Nadav Spiegelman

The Dutch House

Ann Patchett
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I had been about to pour us each a glass of wine but in light of the direction our conversation was going, I opted to pour one just for myself.
Making a mistake is not giving the floorboards enough time to settle before you seal them. Abandoning your children to go help the poor of India means you’re a narcissist who wants the adoration of strangers. I look at Kevin and May and I think, who would do that to them? What kind of person leaves their kids?” I felt like I’d been holding those words in my mouth since the moment I walked into the waiting room of the coronary care unit and saw our mother there. “Men!” Maeve said, nearly shouting. “Men leave their children all the time and the world celebrates them for it. The Buddha left and Odysseus left and no one gave a shit about their sons. They set out on their noble journeys to do whatever the hell they wanted to do and thousands of years later we’re still singing about it. Our mother left and she came back and we’re fine. We didn’t like it but we survived it.
His grief was a river as deep and as wide as my own. I knew that I should have gone to him later, I should have tried to comfort him, but there was no comfort in me.
The linden trees kept us from seeing anything except the linden trees.
Sandy and Jocelyn did their part as always, keeping me fed and telling me when I was not allowed to go outside without a hat.
No one could have blamed her, but I blamed her all the same.
I was nervous about seeing a movie with subtitles but it turned out that nobody really said anything.
“I wish you wouldn’t do that.” What I meant to say was, You are my sister, my only relation. Do not put your face in the fucking fire.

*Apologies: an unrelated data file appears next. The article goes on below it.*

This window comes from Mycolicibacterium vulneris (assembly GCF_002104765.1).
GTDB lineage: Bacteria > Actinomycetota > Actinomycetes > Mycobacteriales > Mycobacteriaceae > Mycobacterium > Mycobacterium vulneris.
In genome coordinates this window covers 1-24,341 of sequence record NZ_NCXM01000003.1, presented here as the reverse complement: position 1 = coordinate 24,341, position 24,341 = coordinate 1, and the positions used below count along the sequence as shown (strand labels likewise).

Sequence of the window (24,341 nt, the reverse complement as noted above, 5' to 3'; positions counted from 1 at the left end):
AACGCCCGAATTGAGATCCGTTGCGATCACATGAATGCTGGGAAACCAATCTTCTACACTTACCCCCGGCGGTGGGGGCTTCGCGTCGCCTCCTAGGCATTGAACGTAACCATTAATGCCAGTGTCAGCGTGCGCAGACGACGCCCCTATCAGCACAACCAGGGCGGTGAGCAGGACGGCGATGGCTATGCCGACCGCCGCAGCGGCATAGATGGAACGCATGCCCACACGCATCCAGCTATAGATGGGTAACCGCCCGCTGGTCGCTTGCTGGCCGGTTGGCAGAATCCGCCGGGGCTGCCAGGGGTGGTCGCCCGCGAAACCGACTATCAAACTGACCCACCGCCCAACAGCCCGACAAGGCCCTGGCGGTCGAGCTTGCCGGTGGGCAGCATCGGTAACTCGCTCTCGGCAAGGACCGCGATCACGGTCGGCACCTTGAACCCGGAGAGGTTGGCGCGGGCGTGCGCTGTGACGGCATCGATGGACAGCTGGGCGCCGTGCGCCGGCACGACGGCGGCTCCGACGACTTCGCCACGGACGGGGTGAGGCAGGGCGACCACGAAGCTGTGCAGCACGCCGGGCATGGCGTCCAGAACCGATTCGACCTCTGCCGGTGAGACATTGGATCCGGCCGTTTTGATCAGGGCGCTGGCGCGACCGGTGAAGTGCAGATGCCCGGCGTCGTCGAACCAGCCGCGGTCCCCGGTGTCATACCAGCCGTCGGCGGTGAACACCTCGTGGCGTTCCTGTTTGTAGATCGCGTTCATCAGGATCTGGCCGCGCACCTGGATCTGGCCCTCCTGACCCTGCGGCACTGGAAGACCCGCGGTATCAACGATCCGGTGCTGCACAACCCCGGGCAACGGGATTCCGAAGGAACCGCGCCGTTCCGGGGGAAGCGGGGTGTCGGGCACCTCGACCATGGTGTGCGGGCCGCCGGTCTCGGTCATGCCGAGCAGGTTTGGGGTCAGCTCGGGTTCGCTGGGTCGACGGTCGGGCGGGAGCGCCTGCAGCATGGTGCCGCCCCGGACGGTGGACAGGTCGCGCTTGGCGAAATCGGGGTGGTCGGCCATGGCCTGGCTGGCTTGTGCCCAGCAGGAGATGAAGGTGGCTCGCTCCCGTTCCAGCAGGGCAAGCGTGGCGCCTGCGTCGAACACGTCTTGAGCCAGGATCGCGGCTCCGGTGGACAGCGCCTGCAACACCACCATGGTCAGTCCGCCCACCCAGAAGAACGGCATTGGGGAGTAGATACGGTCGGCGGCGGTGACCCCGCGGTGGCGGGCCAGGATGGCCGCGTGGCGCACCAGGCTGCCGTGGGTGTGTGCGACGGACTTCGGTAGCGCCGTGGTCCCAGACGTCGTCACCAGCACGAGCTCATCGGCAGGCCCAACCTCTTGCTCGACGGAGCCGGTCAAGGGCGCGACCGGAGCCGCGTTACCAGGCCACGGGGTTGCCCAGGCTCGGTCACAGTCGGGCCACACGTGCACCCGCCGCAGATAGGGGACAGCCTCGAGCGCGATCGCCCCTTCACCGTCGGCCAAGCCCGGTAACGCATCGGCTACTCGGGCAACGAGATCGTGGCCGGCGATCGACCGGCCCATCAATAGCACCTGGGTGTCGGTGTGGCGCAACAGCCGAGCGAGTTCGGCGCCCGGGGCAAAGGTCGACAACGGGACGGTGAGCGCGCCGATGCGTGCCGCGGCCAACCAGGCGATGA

The tension in the room shifted and then we were all very aware of how we were sitting and what we were doing with our hands.
New York represented her shame about things that were in no way her fault, or at least that’s what I was thinking.
I looked at the page while she rifled through her bag, pulling out a slim volume of poetry by Adrienne Rich called Necessities of Life. I wondered if she was reading it for a class or if she was just one of those girls who read poetry on trains. I didn’t ask, and so we sat in companionable silence
Celeste had been a friend of the Martins’ daughter, a detail I’d either forgotten or had never known.
Celeste had been so adept at making me her job that I hadn’t seen her doing it. It wasn’t until after she left that I realized she’d stayed those Sunday nights because Sunday was when she washed the sheets and did the rest of the laundry, made the bed, then got back in it.
The dining room was intolerable in the very best of times.
She stopped there, a sudden flush of panic rising up her neck. This was a woman whose biology betrayed her at every turn. Emotions stormed across her face with a flag.
“You’re picking the woman you like the best from a group of women you don’t like,” Maeve said. “Your control group is fundamentally flawed.”
She was good at having babies, she liked to say. She was going to play to her strength.
“She was happy,” my mother said, her voice as quiet as a page turned.
The dinner was a huge production, with kids stashed in the den to eat off card tables like a collection of understudies who dreamed of one day breaking into the dining room.